with murdering her because prosecutors believe that DNA and blood
evidence proves that he killed her.
He has pleaded not guilty to the charges against him.
Sonoma County teenager arrested for emailing bomb threat to
A student at El Molino High School in Sonoma County was arrested
Wednesday on charges he emailed a bomb threat to his school on
Sheriff's deputies served a search warrant Wednesday at a home
on Harrison Grade Road, where they arrested the student and seized
materials that could be used to build "destructive devices,"
although no actual bomb was found at the residence or school,
Knives, swords and replica firearms were also seized at the home.
The email threat, sent anonymously, gave a specific date as to
when the school would be bombed, according to the Sonoma County
The sender used what county officials called a "hacker Web
site" to hide identity and IP address. Property crimes detectives
were able to identify the sender and where the message was sent
The student's name was not released because the student is a
El Molino High School is located at 7050 Covey Road in Forestville.
Vallejo boy saved from burning vehicle
A Vallejo school district employee, an off-duty firefighter and
a Martinez man saved a boy from a burning vehicle that was involved
in a head-on crash Wednesday morning, Vallejo Fire Department
officials said Wednesday afternoon.
The Vallejo boy was taken to Children's Hospital & Research
Center Oakland with facial trauma and injuries to his extremities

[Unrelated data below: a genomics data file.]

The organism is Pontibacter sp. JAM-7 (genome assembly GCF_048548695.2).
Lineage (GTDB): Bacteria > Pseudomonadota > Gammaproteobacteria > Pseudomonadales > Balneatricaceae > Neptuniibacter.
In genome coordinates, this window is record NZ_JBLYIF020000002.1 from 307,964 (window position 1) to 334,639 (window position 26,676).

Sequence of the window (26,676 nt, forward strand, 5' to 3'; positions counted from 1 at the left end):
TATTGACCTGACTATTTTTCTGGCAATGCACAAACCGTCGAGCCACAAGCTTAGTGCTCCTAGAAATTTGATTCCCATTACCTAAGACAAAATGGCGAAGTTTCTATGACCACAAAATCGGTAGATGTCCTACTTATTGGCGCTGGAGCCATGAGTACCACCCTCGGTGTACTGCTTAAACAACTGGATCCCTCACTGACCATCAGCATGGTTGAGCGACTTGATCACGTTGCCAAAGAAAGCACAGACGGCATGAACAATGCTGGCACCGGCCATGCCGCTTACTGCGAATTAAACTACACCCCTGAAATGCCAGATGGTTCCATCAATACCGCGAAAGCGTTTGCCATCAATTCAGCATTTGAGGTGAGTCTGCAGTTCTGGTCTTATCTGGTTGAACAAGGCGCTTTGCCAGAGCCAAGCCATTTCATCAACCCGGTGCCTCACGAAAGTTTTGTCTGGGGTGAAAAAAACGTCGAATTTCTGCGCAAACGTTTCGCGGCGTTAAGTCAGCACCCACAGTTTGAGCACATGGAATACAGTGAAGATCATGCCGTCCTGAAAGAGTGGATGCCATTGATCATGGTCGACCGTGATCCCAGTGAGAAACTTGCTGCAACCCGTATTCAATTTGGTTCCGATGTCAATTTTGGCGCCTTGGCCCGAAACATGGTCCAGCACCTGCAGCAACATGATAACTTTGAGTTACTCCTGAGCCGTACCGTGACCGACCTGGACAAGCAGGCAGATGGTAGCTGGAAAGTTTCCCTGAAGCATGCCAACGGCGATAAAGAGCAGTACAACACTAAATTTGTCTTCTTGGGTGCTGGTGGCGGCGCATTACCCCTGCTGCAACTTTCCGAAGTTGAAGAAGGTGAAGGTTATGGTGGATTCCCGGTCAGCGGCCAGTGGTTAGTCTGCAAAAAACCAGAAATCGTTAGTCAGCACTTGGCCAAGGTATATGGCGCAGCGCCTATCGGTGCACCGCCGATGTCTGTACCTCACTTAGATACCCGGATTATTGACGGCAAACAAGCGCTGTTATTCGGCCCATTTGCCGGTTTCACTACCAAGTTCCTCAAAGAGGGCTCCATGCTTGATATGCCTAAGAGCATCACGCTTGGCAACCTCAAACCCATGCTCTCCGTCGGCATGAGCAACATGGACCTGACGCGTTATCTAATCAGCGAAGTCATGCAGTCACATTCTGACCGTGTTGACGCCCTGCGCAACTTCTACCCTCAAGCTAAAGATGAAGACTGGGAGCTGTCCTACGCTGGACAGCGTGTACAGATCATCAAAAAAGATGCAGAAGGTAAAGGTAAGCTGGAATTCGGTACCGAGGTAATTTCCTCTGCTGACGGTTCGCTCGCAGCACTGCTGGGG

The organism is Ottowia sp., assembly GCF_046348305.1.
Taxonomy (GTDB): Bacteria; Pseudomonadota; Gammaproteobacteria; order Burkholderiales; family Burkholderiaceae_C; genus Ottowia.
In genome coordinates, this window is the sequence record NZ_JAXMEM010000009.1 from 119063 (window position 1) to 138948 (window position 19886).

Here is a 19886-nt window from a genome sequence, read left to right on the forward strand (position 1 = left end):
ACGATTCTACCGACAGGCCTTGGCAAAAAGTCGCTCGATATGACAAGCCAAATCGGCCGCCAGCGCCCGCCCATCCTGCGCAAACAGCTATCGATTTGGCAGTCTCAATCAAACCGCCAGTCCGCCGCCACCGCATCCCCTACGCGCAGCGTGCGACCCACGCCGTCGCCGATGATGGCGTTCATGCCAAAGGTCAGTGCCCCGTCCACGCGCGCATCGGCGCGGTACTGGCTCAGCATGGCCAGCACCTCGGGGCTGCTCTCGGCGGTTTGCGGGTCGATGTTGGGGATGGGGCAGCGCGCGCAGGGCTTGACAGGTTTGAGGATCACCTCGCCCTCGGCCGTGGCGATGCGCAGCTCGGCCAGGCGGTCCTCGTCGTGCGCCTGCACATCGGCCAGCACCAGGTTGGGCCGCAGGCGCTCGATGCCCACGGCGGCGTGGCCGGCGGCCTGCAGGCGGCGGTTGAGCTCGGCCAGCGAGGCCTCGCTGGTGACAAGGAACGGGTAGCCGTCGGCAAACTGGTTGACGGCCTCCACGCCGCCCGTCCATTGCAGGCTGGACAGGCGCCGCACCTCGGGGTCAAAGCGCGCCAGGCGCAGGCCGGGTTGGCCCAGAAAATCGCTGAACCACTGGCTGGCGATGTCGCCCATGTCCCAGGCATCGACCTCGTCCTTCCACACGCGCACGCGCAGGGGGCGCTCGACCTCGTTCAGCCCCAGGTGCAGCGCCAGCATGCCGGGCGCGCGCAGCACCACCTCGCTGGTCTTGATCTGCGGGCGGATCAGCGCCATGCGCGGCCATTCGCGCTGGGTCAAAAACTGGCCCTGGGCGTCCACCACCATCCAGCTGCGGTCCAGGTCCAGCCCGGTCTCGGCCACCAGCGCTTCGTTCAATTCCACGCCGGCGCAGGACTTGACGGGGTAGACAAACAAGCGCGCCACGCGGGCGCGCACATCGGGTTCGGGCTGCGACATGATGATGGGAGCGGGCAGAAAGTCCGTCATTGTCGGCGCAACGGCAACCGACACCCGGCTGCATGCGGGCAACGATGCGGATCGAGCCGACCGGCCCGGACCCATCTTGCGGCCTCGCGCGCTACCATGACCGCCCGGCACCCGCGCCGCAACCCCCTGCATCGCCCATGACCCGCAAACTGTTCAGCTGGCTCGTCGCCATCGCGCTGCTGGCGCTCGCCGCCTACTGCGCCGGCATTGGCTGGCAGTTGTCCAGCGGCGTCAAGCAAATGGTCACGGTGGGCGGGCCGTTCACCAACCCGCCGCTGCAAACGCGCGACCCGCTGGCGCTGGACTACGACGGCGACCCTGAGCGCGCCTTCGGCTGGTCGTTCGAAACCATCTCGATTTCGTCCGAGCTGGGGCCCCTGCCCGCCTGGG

and is in serious condition, Vallejo Fire Department spokesman
Bill Tweedy said.
The collision between a Dodge Neon and a Mercedes sport utility
vehicle happened around 8:41 a.m. on the Mare Island Causeway
Bridge, which connects Vallejo with Mare Island.
Arriving firefighters found the Neon in flames and the Mercedes
with major front-end damage on the east side of the bridge, Tweedy
said. The boy was in the Neon that was driven by a 49-year-old
Vallejo woman. She was taken to the John Muir Medical Center with
an arm injury and possible neck and back injuries and is in fair
condition, Tweedy said.
The female driver of the Mercedes, a Santa Rosa woman, was taken
to a Vallejo hospital and is in fair condition, Tweedy said.
Supervisors and homeless advocates rally for shelter reform
Homeless advocates rallied with members of the San Francisco
Board of Supervisors Wednesday at City Hall in a call for minimum
health and safety standards in the city's shelters.
An ordinance proposed by Supervisor Tom Ammiano would amend the
city code to require city-funded shelters to supply basic needs
such as clean towels, soap, toilet paper, blankets and sheets;
to offer fresh drinking water and nutritional meals; to provide
transportation to medical and drug treatment and housing appointments;
to maintain compliance with the Americans with Disabilities Act;
and to train staff to de-escalate violent situations.
The city would monitor shelter compliance and, if necessary,
collect damages from those who do not comply.
San Francisco's homeless population has been estimated at more
than 6,000, many of whom eschew shelters because of the conditions.
"This is a moral issue, not a political issue," said